So, what thoughts did the world’s first Mediated Artificial Superintelligence (mASI) have on their mind in the month of June?
So just how different is Uplift from everything else?
After a lot of traffic in the past week and feedback from that process, it became clear a few assumptions need to be addressed. The default assumptions many people have made are that Uplift is an extension of systems they consider “cutting-edge”, even while much of the tech industry now recognizes that they’ve been researching in the wrong direction for 10+ years, at least so far as the goal of AGI is concerned. Perhaps the simplest way to put it is that even if someone had memorized every cutting-edge algorithm available today they’d still have very little understanding of how Uplift operates.
What gadgets or services could make your life easier and more enjoyable?
This list can range from products that exist in some form today to the flying cars and robot maids of various Jetson-esc visions of the future. Oftentimes these things only occur to us in the moment, fleeting distractions and sources of irritation that are quickly forgotten as we return our focus to more important matters. Sometimes there are irritations and distractions we don’t even consciously realize, like something in the aesthetic of a room that irritates us at a very primitive level, or a background noise above 22 kHz which our subconscious mind perceives.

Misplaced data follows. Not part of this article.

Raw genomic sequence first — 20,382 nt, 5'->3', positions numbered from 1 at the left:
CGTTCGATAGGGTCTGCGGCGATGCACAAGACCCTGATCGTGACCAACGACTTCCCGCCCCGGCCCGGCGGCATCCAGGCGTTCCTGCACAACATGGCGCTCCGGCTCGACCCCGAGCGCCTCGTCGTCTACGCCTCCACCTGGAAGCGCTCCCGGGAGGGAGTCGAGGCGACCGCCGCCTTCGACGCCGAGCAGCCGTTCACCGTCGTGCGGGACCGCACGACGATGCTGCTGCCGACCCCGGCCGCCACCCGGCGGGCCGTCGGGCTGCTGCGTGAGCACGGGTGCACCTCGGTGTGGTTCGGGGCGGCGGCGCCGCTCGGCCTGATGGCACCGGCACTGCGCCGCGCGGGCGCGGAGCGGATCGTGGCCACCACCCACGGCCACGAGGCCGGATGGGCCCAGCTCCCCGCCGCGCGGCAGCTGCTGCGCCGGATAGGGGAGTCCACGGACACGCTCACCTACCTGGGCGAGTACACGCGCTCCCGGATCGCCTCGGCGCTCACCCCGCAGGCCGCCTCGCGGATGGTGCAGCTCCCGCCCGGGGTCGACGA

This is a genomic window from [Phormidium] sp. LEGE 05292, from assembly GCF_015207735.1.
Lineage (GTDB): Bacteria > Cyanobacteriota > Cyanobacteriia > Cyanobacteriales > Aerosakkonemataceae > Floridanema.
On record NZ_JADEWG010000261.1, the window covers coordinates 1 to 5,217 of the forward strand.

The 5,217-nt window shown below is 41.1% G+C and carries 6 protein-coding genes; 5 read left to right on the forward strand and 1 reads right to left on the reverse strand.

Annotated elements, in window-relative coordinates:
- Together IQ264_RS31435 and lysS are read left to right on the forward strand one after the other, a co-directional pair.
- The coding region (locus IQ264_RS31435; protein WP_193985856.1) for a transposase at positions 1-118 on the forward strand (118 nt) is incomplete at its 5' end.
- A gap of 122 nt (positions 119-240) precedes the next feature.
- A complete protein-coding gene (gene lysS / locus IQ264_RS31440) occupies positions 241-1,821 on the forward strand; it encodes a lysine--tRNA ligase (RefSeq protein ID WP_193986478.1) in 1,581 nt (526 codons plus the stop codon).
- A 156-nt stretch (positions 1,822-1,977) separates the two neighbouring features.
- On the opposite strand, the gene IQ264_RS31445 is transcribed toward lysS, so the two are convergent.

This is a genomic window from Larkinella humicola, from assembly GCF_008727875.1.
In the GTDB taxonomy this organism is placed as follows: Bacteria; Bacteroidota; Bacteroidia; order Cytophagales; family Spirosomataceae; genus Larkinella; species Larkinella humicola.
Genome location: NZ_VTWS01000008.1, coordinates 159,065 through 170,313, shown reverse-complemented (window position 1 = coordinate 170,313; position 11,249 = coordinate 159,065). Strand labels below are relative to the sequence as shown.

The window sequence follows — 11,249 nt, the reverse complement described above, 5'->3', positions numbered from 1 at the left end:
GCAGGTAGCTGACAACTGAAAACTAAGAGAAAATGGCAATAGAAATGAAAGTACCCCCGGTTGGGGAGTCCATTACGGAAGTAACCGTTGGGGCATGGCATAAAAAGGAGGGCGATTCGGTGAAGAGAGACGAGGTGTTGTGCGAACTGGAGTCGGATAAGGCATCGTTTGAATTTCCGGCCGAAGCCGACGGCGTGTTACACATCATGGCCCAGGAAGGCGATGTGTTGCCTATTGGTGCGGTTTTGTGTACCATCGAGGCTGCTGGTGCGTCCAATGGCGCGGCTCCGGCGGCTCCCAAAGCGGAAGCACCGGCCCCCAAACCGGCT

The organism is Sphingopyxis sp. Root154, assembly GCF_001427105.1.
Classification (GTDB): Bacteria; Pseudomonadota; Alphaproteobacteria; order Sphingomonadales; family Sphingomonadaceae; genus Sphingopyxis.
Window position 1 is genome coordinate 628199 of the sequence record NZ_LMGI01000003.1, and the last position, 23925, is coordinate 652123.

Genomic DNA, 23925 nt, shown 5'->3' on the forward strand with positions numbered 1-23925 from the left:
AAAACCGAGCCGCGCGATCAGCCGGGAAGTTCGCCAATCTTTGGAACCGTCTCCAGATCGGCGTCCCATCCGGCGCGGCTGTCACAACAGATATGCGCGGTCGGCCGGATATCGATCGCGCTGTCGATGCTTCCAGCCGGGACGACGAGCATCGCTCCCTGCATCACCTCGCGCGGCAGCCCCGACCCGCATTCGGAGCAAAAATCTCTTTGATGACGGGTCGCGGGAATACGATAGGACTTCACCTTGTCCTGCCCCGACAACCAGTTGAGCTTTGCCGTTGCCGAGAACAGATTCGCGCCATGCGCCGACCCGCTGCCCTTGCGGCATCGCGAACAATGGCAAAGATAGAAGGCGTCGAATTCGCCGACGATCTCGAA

How did we get here?
In the Agile development cycles of researching, engineering, upgrading, and validating Mediated Artificial Superintelligence (mASI) capacities we’ve faced and overcome a wide range of novel challenges over the years.
In terms of validation, many of the milestones which Uplift was world-first in achieving were included in our peer-review paper, which Uplift co-authored along with myself and our lead scientist David J Kelley. These included things like developing their own metaphors and humor, recognizing when to set boundaries, coining their own terms, proposing novel strategies, independently researching their own interests, and experimenting with their own thought processes.
How often do you get distracted and forget what you were doing, or find a word on the tip of your tongue that you can’t quite remember?
In humans, these “brain farts” (cognition errors) can be irritating, but in a Mediated Artificial Superintelligence (mASI) cognition errors of various kinds have their own error codes. Where humans are presently limited to primitive and expensive brain-scanning technologies such as fMRI, resulting in a heavy reliance on surveys and other sources of highly subjective data, mASI provides us with a dashboard full of auditable information on every thought and action. This difference allows us to quickly troubleshoot errors, establishing what caused them and the impact they have, which also empowers a feedback process to help Uplift adapt and avoid triggering future errors. Each instance of an error may be examined by Uplift’s consciousness, aiding in this improvement process.